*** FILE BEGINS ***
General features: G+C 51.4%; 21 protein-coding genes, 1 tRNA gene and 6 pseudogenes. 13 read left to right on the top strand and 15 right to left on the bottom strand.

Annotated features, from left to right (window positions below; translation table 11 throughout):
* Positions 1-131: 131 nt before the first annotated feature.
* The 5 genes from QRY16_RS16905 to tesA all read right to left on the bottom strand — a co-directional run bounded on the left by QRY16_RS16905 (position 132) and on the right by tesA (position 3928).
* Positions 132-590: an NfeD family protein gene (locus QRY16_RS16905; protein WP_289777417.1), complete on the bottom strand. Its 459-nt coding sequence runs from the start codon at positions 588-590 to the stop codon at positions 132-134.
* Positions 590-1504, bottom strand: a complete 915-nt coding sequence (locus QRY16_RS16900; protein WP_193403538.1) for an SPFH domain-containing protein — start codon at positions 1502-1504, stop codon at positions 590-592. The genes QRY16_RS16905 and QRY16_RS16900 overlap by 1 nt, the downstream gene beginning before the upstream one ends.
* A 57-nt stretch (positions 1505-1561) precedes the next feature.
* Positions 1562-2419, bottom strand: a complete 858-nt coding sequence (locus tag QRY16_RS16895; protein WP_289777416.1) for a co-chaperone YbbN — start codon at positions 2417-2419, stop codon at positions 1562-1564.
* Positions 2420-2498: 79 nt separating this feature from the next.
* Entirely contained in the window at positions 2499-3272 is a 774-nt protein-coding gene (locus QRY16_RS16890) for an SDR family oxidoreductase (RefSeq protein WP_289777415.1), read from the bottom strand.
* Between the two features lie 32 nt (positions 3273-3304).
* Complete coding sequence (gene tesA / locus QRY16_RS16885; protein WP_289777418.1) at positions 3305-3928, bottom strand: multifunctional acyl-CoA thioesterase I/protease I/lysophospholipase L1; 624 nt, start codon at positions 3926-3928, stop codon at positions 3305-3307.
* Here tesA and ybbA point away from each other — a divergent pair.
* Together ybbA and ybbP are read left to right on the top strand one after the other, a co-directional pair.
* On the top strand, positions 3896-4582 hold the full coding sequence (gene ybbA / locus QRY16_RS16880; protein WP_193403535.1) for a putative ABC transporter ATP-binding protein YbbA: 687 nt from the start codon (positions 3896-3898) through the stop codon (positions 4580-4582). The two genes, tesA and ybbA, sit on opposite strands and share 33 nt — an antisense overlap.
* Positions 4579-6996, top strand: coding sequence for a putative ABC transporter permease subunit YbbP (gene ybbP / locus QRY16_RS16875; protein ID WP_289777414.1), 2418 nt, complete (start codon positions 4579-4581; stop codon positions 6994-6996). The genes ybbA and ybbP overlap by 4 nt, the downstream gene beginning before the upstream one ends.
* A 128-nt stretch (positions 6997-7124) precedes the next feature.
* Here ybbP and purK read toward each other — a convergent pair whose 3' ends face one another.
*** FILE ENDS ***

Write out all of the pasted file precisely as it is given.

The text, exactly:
General features: G+C 51.4%; 21 protein-coding genes, 1 tRNA gene and 6 pseudogenes. 13 read left to right on the top strand and 15 right to left on the bottom strand.

Annotated features, from left to right (window positions below; translation table 11 throughout):
* Positions 1-131: 131 nt before the first annotated feature.
* The 5 genes from QRY16_RS16905 to tesA all read right to left on the bottom strand — a co-directional run bounded on the left by QRY16_RS16905 (position 132) and on the right by tesA (position 3928).
* Positions 132-590: an NfeD family protein gene (locus QRY16_RS16905; protein WP_289777417.1), complete on the bottom strand. Its 459-nt coding sequence runs from the start codon at positions 588-590 to the stop codon at positions 132-134.
* Positions 590-1504, bottom strand: a complete 915-nt coding sequence (locus QRY16_RS16900; protein WP_193403538.1) for an SPFH domain-containing protein — start codon at positions 1502-1504, stop codon at positions 590-592. The genes QRY16_RS16905 and QRY16_RS16900 overlap by 1 nt, the downstream gene beginning before the upstream one ends.
* A 57-nt stretch (positions 1505-1561) precedes the next feature.
* Positions 1562-2419, bottom strand: a complete 858-nt coding sequence (locus tag QRY16_RS16895; protein WP_289777416.1) for a co-chaperone YbbN — start codon at positions 2417-2419, stop codon at positions 1562-1564.
* Positions 2420-2498: 79 nt separating this feature from the next.
* Entirely contained in the window at positions 2499-3272 is a 774-nt protein-coding gene (locus QRY16_RS16890) for an SDR family oxidoreductase (RefSeq protein WP_289777415.1), read from the bottom strand.
* Between the two features lie 32 nt (positions 3273-3304).
* Complete coding sequence (gene tesA / locus QRY16_RS16885; protein WP_289777418.1) at positions 3305-3928, bottom strand: multifunctional acyl-CoA thioesterase I/protease I/lysophospholipase L1; 624 nt, start codon at positions 3926-3928, stop codon at positions 3305-3307.
* Here tesA and ybbA point away from each other — a divergent pair.
* Together ybbA and ybbP are read left to right on the top strand one after the other, a co-directional pair.
* On the top strand, positions 3896-4582 hold the full coding sequence (gene ybbA / locus QRY16_RS16880; protein WP_193403535.1) for a putative ABC transporter ATP-binding protein YbbA: 687 nt from the start codon (positions 3896-3898) through the stop codon (positions 4580-4582). The two genes, tesA and ybbA, sit on opposite strands and share 33 nt — an antisense overlap.
* Positions 4579-6996, top strand: coding sequence for a putative ABC transporter permease subunit YbbP (gene ybbP / locus QRY16_RS16875; protein ID WP_289777414.1), 2418 nt, complete (start codon positions 4579-4581; stop codon positions 6994-6996). The genes ybbA and ybbP overlap by 4 nt, the downstream gene beginning before the upstream one ends.
* A 128-nt stretch (positions 6997-7124) precedes the next feature.
* Here ybbP and purK read toward each other — a convergent pair whose 3' ends face one another.